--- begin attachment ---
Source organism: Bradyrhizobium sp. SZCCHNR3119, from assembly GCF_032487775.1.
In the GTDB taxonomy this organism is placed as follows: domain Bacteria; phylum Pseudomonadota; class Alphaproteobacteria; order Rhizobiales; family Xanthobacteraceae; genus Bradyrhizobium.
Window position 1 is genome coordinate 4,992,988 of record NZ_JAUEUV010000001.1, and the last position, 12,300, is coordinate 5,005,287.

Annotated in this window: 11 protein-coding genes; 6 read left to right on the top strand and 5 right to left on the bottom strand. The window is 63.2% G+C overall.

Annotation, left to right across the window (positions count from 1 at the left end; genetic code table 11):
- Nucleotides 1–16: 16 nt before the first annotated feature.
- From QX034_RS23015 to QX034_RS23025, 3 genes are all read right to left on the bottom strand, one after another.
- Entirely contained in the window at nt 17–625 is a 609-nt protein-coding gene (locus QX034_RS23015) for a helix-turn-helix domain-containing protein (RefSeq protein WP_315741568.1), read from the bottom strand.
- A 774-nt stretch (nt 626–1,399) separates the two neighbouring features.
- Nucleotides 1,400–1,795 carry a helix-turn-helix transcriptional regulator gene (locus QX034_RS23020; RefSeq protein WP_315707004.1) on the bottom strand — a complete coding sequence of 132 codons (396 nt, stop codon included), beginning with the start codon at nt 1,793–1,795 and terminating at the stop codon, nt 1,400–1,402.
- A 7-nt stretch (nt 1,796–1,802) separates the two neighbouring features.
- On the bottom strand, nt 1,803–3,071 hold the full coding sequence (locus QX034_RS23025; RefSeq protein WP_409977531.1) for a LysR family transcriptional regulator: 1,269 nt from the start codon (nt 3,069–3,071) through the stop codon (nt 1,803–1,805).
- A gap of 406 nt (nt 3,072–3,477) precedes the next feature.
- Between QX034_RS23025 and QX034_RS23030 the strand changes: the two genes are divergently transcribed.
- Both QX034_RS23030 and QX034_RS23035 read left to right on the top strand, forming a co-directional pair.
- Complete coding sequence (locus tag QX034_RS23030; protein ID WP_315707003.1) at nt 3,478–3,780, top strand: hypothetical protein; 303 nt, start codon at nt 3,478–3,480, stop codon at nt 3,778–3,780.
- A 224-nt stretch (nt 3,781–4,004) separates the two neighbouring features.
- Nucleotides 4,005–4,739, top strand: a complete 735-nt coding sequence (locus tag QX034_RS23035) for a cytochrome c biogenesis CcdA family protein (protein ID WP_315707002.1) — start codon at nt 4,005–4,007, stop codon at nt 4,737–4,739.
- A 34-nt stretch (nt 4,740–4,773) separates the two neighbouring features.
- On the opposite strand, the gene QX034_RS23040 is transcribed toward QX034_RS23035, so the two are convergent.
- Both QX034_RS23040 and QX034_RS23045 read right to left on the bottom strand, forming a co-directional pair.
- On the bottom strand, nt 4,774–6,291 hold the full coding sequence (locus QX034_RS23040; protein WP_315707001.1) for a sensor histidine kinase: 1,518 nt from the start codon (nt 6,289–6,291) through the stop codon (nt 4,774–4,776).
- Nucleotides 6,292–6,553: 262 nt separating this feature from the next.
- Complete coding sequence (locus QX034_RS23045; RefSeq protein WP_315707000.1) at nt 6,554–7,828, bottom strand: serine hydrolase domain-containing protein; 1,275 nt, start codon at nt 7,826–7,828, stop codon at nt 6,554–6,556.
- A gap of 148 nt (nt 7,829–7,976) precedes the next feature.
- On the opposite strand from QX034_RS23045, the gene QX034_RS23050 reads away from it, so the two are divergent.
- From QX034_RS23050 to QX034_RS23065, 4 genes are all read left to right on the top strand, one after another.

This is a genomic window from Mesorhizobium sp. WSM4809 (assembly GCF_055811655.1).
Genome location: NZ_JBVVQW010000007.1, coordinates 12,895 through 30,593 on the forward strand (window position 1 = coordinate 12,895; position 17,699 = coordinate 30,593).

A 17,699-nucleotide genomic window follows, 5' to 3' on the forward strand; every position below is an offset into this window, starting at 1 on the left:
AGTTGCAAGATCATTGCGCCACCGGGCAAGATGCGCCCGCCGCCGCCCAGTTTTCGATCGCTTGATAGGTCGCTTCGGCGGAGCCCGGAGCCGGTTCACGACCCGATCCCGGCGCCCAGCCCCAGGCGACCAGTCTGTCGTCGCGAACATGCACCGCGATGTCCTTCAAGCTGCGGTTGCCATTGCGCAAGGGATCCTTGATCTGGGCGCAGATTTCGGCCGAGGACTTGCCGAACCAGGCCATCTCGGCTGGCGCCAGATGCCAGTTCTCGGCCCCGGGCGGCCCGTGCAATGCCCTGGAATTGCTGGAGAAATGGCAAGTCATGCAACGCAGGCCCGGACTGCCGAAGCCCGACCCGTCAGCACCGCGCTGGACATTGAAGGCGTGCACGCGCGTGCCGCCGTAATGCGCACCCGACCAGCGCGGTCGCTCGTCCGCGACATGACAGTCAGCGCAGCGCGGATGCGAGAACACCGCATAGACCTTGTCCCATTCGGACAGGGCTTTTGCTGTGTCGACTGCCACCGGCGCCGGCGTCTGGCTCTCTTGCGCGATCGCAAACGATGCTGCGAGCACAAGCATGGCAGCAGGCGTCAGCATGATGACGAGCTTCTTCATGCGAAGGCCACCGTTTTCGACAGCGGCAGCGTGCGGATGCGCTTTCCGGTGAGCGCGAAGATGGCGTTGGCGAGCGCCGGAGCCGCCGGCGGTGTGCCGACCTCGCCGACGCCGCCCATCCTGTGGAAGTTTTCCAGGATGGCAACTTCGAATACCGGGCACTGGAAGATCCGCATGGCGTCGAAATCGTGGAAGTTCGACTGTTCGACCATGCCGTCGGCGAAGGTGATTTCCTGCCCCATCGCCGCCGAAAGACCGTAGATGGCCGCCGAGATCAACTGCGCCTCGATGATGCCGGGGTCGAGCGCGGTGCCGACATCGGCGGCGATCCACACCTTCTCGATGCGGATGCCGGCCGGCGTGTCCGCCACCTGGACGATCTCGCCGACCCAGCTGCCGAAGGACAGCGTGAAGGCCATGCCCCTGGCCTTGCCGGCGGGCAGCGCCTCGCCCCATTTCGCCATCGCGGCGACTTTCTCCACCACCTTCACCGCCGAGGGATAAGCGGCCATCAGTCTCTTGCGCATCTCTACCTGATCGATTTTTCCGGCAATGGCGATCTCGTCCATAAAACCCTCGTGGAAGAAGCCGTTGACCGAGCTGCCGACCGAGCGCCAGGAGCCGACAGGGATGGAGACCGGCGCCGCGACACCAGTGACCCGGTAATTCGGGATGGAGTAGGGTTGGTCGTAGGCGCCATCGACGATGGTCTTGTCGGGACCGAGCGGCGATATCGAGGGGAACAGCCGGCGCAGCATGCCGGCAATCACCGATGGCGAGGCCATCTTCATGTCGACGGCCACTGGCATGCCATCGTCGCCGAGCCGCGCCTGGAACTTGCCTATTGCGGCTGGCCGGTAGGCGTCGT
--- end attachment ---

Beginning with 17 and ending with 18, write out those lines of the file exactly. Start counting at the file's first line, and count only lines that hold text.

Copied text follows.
- A 224-nt stretch (nt 3,781–4,004) separates the two neighbouring features.
- Nucleotides 4,005–4,739, top strand: a complete 735-nt coding sequence (locus tag QX034_RS23035) for a cytochrome c biogenesis CcdA family protein (protein ID WP_315707002.1) — start codon at nt 4,005–4,007, stop codon at nt 4,737–4,739.